As a military brat who married military, I am well-versed in cross-country moves.  Packing, loading up a bunch of kids, and even living in a “TLF” (Air Force acronoym for “Temporary Living Facility,” which is really just a souped-up hotel room) until we find a home doesn’t scare me in the least.  I’ve never lived in the same house more than 5 years in my life.  I’ve slept at interstate rest stops, exercised my horse and dogs in gas station parking lots, and had more adventures than I can count.  Despite my past experiences, however, I am learning that moving a farm is a whole different ball game!

R holding Caramel.

R holding Caramel.

We had to trim down the number of animals we had, so we kept our favorites as foundation breeding stock to get Red Gate up and running.  Due to unexpected events with the goats, we wound up with more milk than we can drink now, so we wound up not buying the 4th doe I was wanting so badly.  All in all, we are moving 30 animals, including the house dog and cat.

Mocha, 2 weeks.

Mocha, 2 weeks.

In order to move, we bought a truck and trailer and had to begin planning our breeding and baby-delivery dates for all critters back in early fall, based on the moving schedule.  That turned out to be easier planned than accomplished.  I think the rabbit doe is the only one who cooperated.  I had to arrange for a ridiculous amount of veterinary and state transport permits for traveling with livestock.  Here in CO, equines and cattle must have “brand inspections” to prove ownership before you travel or sell an animal.  All goats must be registered, either through ear tags or ear tattoos, and there is NO exception for 5 lb., 2-week old kids.  Caramel’s ear was so tiny when we tattoo’ed that I’ll probably have to re-do in the future.  But it was that, or an ear tag almost as big as her head.  The poultry all had to have blood work done, the rabbits had to have their temperatures taken, the dogs had to have their rabies licenses inspected, blah, blah, blah…. Several hundred dollars later, the states and federal government have decided our animals are safe to travel.

Caramel, 2 weeks

Caramel, 2 weeks

Just as things were coming together, last Wednesday, the truck’s radiator spontaneously sprung 2 leaks.  On Thursday, it spent the day in the shop getting fixed.  On Friday, we walked out to find a truck tire going flat and the spare was totally dry-rotted.  On Saturday, we discovered the tire was unrepairable and had to buy 2 new tires.  On Sunday, the radiator sprung another leak, so it spent all day Monday in the shop again.  With just over 2 days before I am supposed to be driving this truck, loaded down with a 20 foot gooseneck trailer hauling 28 of my 30 animals, we are praying it is fixed once and for all.  I’m just so thankful it happened now instead of half-way through remote Kansas!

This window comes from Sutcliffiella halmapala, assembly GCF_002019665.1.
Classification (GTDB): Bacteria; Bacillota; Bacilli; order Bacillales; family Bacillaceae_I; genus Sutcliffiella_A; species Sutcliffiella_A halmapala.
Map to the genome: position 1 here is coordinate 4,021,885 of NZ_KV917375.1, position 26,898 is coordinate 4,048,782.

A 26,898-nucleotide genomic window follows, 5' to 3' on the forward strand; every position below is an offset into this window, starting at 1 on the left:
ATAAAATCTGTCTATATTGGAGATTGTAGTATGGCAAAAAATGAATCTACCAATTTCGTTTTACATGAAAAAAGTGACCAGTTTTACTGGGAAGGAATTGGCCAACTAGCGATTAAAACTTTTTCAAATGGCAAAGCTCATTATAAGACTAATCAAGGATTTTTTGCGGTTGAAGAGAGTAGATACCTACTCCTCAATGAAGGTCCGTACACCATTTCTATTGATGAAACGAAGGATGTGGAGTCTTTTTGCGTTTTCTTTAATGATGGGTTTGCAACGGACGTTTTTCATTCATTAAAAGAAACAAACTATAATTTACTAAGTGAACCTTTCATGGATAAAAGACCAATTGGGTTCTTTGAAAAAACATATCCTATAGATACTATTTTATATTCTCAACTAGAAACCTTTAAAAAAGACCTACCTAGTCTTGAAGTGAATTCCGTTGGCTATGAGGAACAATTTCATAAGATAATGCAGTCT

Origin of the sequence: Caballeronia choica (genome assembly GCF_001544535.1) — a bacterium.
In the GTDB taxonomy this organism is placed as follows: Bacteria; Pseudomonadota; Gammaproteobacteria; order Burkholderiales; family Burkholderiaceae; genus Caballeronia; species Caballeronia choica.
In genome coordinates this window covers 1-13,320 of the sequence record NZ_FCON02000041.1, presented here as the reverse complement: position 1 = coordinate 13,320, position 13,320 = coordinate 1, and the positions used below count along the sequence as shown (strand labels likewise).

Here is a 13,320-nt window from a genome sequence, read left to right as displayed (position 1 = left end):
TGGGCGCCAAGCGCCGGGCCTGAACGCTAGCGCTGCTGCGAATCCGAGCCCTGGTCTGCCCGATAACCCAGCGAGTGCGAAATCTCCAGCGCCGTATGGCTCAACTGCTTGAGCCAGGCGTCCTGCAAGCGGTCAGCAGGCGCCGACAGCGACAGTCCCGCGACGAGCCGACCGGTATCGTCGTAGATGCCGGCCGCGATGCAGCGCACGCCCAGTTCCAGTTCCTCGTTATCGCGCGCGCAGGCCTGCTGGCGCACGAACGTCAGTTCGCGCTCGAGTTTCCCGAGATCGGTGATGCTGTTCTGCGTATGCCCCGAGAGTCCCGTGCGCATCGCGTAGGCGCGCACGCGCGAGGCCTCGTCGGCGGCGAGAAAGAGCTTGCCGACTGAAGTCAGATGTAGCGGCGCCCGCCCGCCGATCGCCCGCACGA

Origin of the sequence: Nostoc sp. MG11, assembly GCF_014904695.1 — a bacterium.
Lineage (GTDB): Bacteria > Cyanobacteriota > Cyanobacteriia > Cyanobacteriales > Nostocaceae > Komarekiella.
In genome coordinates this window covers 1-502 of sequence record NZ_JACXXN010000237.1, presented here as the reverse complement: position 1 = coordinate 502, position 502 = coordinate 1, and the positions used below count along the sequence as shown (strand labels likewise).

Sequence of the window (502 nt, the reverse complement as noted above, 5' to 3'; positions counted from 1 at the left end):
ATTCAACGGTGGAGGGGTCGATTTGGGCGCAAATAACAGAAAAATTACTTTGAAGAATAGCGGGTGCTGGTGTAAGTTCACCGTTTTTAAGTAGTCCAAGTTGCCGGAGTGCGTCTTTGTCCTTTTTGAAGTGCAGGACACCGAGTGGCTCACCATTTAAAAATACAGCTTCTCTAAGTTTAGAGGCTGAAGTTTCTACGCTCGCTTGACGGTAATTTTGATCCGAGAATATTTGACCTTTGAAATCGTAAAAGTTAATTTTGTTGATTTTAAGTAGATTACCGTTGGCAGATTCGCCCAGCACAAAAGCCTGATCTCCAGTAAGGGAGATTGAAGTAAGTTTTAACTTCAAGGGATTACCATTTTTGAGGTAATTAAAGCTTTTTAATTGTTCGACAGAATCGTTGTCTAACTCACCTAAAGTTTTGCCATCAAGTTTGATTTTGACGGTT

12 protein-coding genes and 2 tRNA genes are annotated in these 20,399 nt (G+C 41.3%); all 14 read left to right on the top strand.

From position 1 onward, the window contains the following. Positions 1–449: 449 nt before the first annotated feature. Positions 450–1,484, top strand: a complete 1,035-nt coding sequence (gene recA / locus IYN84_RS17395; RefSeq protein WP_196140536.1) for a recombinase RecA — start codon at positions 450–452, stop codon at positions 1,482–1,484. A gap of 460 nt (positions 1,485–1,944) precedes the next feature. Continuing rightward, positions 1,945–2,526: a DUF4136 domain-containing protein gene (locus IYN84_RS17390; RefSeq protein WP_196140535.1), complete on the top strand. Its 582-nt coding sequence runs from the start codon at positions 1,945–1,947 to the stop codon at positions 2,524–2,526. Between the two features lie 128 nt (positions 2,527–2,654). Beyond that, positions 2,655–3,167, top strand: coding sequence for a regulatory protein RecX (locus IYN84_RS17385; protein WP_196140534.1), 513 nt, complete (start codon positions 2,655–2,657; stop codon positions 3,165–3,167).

As if that wasn’t enough adventure, we had a bought of a stomach virus that bounced around the family, landing me in the E.R.  My blood sugars had plummeted, and because of the virus, the glucose I ate wasn’t working.  As my sugars approached the 30’s, I knew it was time for S to get me to the hospital for some intervention.  A bit of Zofran to calm my stomach did the trick, and my sugars were on the rise.  They went ahead and gave me an IV of saline and magnesium though, to replenish what I had lost.  It all worked out, but I wound up missing my going-away party at church the next day.  😦

One of the most frequent questions I have received lately is regarding how we are going to accomodate so many animals of so many different species in one trailer.  So, now that the trailer is almost set up and ready, I took a few photos to show you.

Our trailer, custom made with this trip as well as our future plans in mind.

Our trailer, custom made with this trip as well as our future plans in mind.

First, I built new, large rabbit cages, which will be our bunnies’ home for at least the first few months while we figure out what our long term rabbit plans are.  I bought the wire for several cages, but only built 2 for the trip.  Each cage measures 18 inches tall x 48 inches long x 30 inches deep.  It has 2 swing-in doors for easier access, a hay feeder, and plenty of space for feeders, waterers, salt licks, nest box, etc.

Rabbit cage

Rabbit cage

One of the cages will house our mature doe and her 2, 3 month old doe kits.  In the other cage, I inserted a section of wire to divide it in half, and it will hold both our bucks.  The divider is simply held with zip-ties so we can easily cut them off when I get the other cage built, and the dividing wire is cut to a size I can use on another cage.

The same cage, showing divider section.

The same cage, showing divider section.

I filled the gooseneck of the trailer, an area roughly 8 feet deep x 6.5 feet wide x 4 feet tall, with pine shavings.  This is where the hens and rabbits will travel.

There will be a cage on each side, though I left the other one out for the photo so you can see behind it.

There will be a cage on each side, though I left the other one out for the photo so you can see behind it.

Behind the cage are, in the very front of the gooseneck, we put a chunk of hay to keep the girls busy and a hay-filled nest box for any hens who decide to lay in-route.

Behind the cage, in the very front of the gooseneck, we put a chunk of hay to keep the girls busy and a hay-filled nest box for any hens who decide to lay in-route.